No guidelines or randomized trials address best practices for hormone therapy (HT) discontinuation.
We conducted a survey study to explore HT discontinuation practices at Group Health and Harvard Vanguard, large integrated health systems in the Northwest and Northeast United States, focusing on differences between specialties and study site.
The response rate to the written questionnaire (mailed between December 2005 and May 2006) was 78.5% (736/928); this article reports the results for 483 eligible physicians. To discontinue oral HT, most physicians (91%) advised tapering, not immediate cessation (8%), and most (60%) suggested decreasing both dose and days per week. Almost 60% of physicians reported no experience with tapering patches. Harvard Vanguard physicians were more likely than Group Health physicians to encourage discontinuing HT and less likely to recommend resuming HT when a woman's symptoms returned after discontinuing HT. Physicians were most strongly influenced by their own experience (48%), advice from colleagues (25%), and the woman's preference (19%) when choosing a discontinuation strategy; only 2% relied on research evidence. Physicians endorsed various approaches to manage symptoms after HT discontinuation, most often behavioral changes (44%) and increased exercise (37%), and these approaches were more often endorsed by Harvard Vanguard physicians and obstetrician/gynecologists than Group Health physicians or family practitioners or internists.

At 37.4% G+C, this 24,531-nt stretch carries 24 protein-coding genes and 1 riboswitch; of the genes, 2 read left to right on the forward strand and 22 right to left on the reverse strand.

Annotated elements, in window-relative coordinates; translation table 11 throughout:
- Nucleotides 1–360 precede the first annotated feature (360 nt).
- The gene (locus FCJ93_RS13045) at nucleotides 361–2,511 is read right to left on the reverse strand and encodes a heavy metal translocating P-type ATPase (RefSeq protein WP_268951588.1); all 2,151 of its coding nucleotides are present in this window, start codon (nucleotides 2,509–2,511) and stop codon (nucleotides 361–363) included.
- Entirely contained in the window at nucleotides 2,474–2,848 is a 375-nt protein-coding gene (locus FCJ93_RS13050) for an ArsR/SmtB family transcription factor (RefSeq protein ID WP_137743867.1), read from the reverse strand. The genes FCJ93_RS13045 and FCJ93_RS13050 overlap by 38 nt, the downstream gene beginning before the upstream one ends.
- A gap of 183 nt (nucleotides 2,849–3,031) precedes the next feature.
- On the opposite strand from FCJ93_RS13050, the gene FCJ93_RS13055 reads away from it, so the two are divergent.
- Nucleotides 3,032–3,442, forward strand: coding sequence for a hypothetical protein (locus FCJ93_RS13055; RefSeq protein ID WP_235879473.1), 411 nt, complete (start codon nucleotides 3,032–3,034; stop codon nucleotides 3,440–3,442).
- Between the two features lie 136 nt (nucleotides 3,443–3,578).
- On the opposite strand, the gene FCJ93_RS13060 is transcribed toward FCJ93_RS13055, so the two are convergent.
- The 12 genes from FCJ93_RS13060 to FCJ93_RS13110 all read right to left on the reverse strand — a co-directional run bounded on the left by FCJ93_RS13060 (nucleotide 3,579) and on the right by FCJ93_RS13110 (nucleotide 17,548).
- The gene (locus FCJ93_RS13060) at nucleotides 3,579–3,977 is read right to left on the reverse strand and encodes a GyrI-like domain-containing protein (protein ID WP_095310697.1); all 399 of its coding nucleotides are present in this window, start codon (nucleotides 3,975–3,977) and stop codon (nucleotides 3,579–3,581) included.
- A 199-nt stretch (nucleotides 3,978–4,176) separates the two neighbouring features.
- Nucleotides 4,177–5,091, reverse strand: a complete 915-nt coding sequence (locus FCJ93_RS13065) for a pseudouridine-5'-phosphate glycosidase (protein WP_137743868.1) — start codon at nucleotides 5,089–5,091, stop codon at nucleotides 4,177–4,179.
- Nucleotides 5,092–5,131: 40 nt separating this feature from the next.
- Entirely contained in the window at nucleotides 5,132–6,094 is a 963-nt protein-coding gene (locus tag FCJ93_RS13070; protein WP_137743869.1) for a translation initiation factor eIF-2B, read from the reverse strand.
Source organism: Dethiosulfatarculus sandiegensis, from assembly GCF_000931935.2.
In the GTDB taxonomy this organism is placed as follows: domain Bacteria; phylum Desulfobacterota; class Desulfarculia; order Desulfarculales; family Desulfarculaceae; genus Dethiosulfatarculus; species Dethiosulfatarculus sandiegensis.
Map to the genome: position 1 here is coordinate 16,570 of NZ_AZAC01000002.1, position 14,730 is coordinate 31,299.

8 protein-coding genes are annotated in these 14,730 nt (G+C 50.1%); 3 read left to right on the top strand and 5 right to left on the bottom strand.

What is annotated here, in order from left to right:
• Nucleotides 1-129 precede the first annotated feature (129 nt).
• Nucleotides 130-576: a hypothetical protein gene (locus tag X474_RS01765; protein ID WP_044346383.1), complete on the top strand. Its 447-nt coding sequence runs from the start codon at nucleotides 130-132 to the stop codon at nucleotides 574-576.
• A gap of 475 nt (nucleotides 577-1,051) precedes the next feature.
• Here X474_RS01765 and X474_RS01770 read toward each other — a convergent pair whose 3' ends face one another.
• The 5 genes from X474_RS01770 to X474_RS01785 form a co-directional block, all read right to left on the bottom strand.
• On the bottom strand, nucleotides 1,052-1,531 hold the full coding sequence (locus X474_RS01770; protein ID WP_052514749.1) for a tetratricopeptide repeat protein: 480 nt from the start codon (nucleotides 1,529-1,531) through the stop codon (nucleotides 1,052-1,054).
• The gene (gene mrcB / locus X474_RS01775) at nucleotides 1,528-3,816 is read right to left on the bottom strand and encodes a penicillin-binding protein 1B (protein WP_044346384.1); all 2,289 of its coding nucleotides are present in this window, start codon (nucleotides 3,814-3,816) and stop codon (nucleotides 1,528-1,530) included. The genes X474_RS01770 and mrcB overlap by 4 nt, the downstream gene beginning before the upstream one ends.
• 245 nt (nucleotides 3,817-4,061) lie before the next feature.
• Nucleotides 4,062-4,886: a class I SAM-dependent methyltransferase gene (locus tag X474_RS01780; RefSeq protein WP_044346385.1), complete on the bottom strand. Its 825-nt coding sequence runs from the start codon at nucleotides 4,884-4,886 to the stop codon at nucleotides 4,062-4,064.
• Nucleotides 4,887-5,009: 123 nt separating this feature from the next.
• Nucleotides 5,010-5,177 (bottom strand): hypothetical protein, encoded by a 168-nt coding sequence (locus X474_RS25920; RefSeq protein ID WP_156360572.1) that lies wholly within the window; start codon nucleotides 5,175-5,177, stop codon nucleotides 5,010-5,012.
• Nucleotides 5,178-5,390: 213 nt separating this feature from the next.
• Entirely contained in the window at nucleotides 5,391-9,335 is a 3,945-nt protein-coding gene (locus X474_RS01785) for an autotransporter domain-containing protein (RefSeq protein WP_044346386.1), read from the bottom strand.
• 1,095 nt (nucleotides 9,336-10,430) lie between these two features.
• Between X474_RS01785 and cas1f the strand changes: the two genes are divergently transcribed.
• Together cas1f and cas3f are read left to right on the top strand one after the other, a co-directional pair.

Two health plans in the Northwestern and Northeastern United States have no standard protocol for HT discontinuation. Physicians customized approaches, influenced by their location, colleagues, and specialty. Research is needed to guide approaches to HT discontinuation.
Most physicians advised tapering dose and days per week to discontinue menopausal hormone therapy, and they most often suggest behavioral changes and increased exercise to assist women in coping with symptoms if they return. Evidence is needed to support the efficacy of these recommendations.
From the 1Group Health Research Institute, Seattle, WA; 2Department of Epidemiology and 3Department of Obstetrics and Gynecology, School of Medicine, University of Washington, Seattle, WA; 4Fred Hutchinson Cancer Research Institute, Seattle, WA; and 5Department of Population Medicine, Harvard Medical School, and Division of Internal Medicine, Harvard Vanguard Medical Associates, Boston, MA.
Received July 28, 2009; revised and accepted January 4, 2010.
Funding/support: This work was supported by the National Institutes of Health through National Institute on Aging grant AG-022578.
Financial disclosure/conflicts of interest: None reported.
Address correspondence to: Katherine M. Newton, PhD, External Research, Group Health Research Institute, 1730 Minor Ave., Ste 1600, Seattle, WA 98101. E-mail: firstname.lastname@example.org